Carl-Alexander-Brücke in Dornburg, one of many bridges featured in this year’s Tag des offenen Denkmals. Photo taken in August
Tag des offenen Denkmals to take place on 14 September.
Every year in September, Germany hosts the “Tag des offenen Denkmals,” an all-day event taking place on a Sunday, where millions of visitors spend the day touring churches, museums, places of historic and natural interest and even city parks, whose history dates back hundreds of years. The visitors can also enjoy the historic bridges while they are at it. While the number of historic bridges at this open house is limited, tourists can take in a guided tour of the structures, learning about their history and in one case, how the bridges function as caterer of all forms of traffic that carries people and goods from point A to point B. In the case of one historic bridge that has been abandoned for many years, the heritage days can serve as a platform for a campaign to restore and reuse it for other purposes.
As many as a dozen of Germany’s bridges are listed as having tour guides and other events taking place this Sunday. The Chronicles has a list of a few of them people can expect to see during this 18th annual event. For instance:
Liesenbrücke in Berlin: This two-span railroad bridge passes over the roundabout, where four streets and three cemetaries meet in the Berlin suburb of Gesundbrunnen. Built in the 19th century and surviving World War II and the Cold War, the truss design of this bridge is similar to the Railroad Bridge spanning the Danube at Linz, Austria- a curved Whipple with riveted connections. Once serving a rail line connecting Berlin and Stettin in Poland and later, light rail (German: S-Bahn), the bridge has been abandoned since 1990, but preservationists and those associated with the bridge are fighting to see the bridge reused for bike traffic. A presentation on the bridge will take place at 4:00pm on the Tag des offenen Denkmals with some information available on how to support the efforts in saving the structure. More information online by clicking here.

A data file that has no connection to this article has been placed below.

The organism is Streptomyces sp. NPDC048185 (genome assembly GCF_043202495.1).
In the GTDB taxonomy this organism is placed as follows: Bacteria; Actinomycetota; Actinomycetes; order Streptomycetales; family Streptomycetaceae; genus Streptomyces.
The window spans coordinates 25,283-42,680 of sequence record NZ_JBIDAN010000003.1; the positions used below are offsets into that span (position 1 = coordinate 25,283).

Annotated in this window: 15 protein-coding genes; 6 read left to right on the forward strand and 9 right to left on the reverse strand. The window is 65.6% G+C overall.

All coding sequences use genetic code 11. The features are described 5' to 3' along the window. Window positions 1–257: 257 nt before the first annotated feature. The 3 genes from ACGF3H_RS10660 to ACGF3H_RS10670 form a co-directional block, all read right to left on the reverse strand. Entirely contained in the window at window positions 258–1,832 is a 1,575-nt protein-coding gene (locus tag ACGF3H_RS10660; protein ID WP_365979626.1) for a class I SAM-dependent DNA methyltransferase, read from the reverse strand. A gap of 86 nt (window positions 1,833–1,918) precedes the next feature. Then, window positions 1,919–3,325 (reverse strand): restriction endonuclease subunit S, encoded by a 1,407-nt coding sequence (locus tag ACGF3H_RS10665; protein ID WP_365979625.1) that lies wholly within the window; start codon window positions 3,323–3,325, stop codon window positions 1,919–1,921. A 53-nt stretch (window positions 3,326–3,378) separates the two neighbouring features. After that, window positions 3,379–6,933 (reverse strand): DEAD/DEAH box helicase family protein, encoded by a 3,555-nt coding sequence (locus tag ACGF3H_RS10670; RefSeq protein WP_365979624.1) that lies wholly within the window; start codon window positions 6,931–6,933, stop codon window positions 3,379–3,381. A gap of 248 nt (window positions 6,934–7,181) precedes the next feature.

Drususbrücke at Bingen (Rhein): Touted as the oldest stone arch bridge remaining along the Rhine corridor between Frankfurt and Cologne, this 11th century stone arch bridge is located over the Nahe just before its confluence with the Rhine River. It was named after Drusus, the Roman who led his troops to the region at the time of Roman expansion and may have been the person engineering the first crossing near Bingen. The stone arch bridge has survived several wars, having been restored three times- the last time in 1952. One can see the bridge during the Tag des offenen Denkmals between 10am and 4pm, obtaining information about the bridge’s history on site. Yet do not forget to stay in the evening for some night photos. More information here.
Tauberrettersheim: Located northwest of Rothenburg ob der Tauber along the Tauber River in Bavaria, the stone arch bridge was the work of Balthasar Naumann, built in 1733 and featuring five arches. The bridge was rebuilt in 1947 and still serves its function like it did in the past- the gateway to the town famous for its Barocke architecture and arts and crafts. The bridge is part of the festival where several stands featuring locally handmade goods on this day. More information can be found here.